Storytelling lessons I’ve learned on my journey…

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Storytelling lessons I’ve learned on my journey…

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I’m of the mind that Storytelling is THE communication imperative for today’s most effective leaders. But the question is always—

  • What does Storytelling “look like?”

  • How do I start the Storytelling path?

  • And, how do I become a great Storyteller?

And, while I don’t profess to be a “professional” Storyteller, I have become a solid Storyteller over the years, so this article is intended to share some of my learnings.

Stories are found, not made

You have to first become an active observer of your surroundings. You have to pay attention and, dare I say it, write things down. This is why I’m such an avid proponent of journaling. And by journaling, I mean old-fashioned paper and pen journaling. Jerry Weinberg wrote a book called Weinberg on Writing, where he shared his fieldstones technique for gathering story nuggets (fieldstones) that you later piece together into effective stories. The wonderful thing about this idea is you can “reuse” your stones. 

Find your own style

In other words, don’t try to be someone else or don’t overtly copy others. And I think it takes some time to find your storytelling style. Now I’m not saying don’t study others. Viewing TED talks is a wonderful way to gain insights into effective storytelling practices and style. But, don’t copy others. Instead, develop your own style. 

Practice

In order to become a great storyteller, you must practice. Practice a lot! Makes sense, doesn’t it? Practice in the mirror or even in your mind. Go through the arc of your story over and over again, fine-tuning it. If you’re fortunate to have colleagues to practice with (Dojo triads) then do that. And it can be incredibly useful to record your stories, then play them back for critique and adjustments.

Story ARC

I think of stories as having a beginning (opening moves), a middle (middle game), and an end (endgame). In other words, they have an ARC to them. You spend much more time in the middle game than you do the opening moves or endgame. Planning your storytelling with this arc in mind can be a helpful metaphor to leverage.

Target your audience

I try to create a persona of my audience and target that in my storytelling. As part of the persona, I try to hit the middle of it—reaching for the middle 80% and not trying to communicate with everyone. Often, I’ll visualize a person that represents the persona, so I’m speaking to a virtual person if you will.

Make eye contact; manage your presence

I like to walk around, reading the audience, and making eye contact when I tell stories. It helps me to sense the energy in the room and determine how my story is resonating and landing with everyone. If it’s not, I try to make real-time adjustments. I know this is harder when you’re telling your stories virtually but try. For example, ask everyone to turn on their cameras and pan through your audience. Also, be present by focusing on the connection over the content.

Create a visual journey

As much as possible you want your story to paint a picture for the listeners. Take the time to connect to common themes. Take them on a journey and take the time to build and share visuals with them. And it’s not just the visual channel. You can share sounds and smells as well to activate all of their senses.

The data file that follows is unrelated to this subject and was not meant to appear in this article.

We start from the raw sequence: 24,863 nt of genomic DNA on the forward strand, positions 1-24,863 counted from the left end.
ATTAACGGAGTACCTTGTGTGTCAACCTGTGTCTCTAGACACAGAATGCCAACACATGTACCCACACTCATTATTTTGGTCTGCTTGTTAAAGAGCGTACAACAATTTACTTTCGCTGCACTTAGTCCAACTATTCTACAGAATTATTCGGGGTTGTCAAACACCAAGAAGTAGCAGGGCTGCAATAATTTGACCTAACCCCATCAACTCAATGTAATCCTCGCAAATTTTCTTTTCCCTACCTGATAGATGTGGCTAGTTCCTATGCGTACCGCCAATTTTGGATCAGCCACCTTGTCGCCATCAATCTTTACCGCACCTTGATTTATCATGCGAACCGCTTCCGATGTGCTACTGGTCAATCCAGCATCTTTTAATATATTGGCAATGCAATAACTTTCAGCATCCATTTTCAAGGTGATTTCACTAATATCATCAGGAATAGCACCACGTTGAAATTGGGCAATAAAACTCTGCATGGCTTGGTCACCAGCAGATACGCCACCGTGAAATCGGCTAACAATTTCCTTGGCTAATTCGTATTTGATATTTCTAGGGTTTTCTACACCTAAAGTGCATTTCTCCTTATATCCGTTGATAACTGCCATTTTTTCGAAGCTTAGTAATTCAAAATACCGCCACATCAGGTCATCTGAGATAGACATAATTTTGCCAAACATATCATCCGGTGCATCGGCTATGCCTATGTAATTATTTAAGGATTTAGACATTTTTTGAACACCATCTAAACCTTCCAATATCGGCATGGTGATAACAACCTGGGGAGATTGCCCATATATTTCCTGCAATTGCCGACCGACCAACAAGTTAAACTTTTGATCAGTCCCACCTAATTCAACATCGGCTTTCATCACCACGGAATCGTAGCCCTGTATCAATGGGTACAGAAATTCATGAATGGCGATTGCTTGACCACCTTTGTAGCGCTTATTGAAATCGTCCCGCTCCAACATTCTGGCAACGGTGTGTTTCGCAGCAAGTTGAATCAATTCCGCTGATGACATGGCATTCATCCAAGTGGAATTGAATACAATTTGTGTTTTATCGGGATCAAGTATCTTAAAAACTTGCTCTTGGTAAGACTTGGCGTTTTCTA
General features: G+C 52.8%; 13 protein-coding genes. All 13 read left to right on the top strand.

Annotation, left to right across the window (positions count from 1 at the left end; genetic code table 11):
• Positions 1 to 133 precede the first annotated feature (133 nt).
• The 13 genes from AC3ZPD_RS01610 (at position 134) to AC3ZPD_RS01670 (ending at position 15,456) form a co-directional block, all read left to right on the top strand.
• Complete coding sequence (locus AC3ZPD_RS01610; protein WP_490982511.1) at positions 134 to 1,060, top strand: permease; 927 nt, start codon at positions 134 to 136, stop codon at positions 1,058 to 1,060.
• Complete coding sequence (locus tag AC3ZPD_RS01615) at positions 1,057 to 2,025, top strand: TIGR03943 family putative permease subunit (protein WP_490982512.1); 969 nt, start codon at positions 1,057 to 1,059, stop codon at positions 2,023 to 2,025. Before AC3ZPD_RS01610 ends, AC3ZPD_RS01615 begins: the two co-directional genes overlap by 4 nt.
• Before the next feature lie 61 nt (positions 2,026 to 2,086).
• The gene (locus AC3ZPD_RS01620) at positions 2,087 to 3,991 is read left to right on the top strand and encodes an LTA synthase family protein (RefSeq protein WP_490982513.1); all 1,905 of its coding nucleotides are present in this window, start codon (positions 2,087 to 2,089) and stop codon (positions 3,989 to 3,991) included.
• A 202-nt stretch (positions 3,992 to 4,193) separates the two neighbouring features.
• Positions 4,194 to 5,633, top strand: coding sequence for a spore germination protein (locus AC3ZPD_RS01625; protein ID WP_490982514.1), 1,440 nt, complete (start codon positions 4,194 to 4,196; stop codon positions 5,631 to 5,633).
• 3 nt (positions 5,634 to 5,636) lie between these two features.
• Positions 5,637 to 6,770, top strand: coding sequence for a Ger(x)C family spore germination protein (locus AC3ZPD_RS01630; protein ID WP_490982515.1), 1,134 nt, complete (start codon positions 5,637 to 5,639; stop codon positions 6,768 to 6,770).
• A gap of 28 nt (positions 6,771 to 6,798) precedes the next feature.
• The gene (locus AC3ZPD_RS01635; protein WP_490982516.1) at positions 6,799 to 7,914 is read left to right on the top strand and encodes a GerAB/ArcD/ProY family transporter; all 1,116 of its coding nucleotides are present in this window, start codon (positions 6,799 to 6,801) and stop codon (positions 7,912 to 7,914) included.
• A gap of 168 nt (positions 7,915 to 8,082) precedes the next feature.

Dramatic License

One of the things I’ve learned is that it’s perfectly fine to embellish, exaggerate, and otherwise build up your stories. No, I’m not telling you to lie. But I am encouraging you to exaggerate your key points and not to be afraid to be overly dramatic.

Less is More

Focus on making a singular point. In other words, don’t try to communicate too many items, points, complex scenarios in a single story. It just adds complexity and prevents connection and understanding. Simply put—less is more!

The Power of the Pause

All of us, or at least I am, are uncomfortable with silence. But silence or a pause, carefully crafted in a story can be incredibly powerful. And you can artificially inject them by asking a question or taking a drink or looking around the room. Silence can make your stories remarkable.

Land it!

Create a drop the mic moment in each of your stories. It’s incredibly important to land with your point—whether it’s directly made, implied, or emerged. You’ve got to land it.

I use a Steve Jobs video in my Certified Agile Leadership classes when I’m discussing storytelling techniques. I’ve found his Stanford Commencement address to be a masterclass in effective storytelling and we usually talk about it for 30 minutes or more—mining it for tactics, techniques, approaches, and strategies.

For example, you can truly see the ARC of his storytelling throughout. Here are a few video talks that I highly recommend—

As great examples for your storytelling learning and growth.

As I stated at the beginning, storytelling has become the very best way to communicate. Period.

That being said, most of us suck at communications in general and storytelling in particular. I strongly encourage you to “embrace your suck” in this area and begin to work on your storytelling skills and repertoire of stories.

I guarantee it will make a difference in your professional journey.

Stay agile my friends,

Bob.

 

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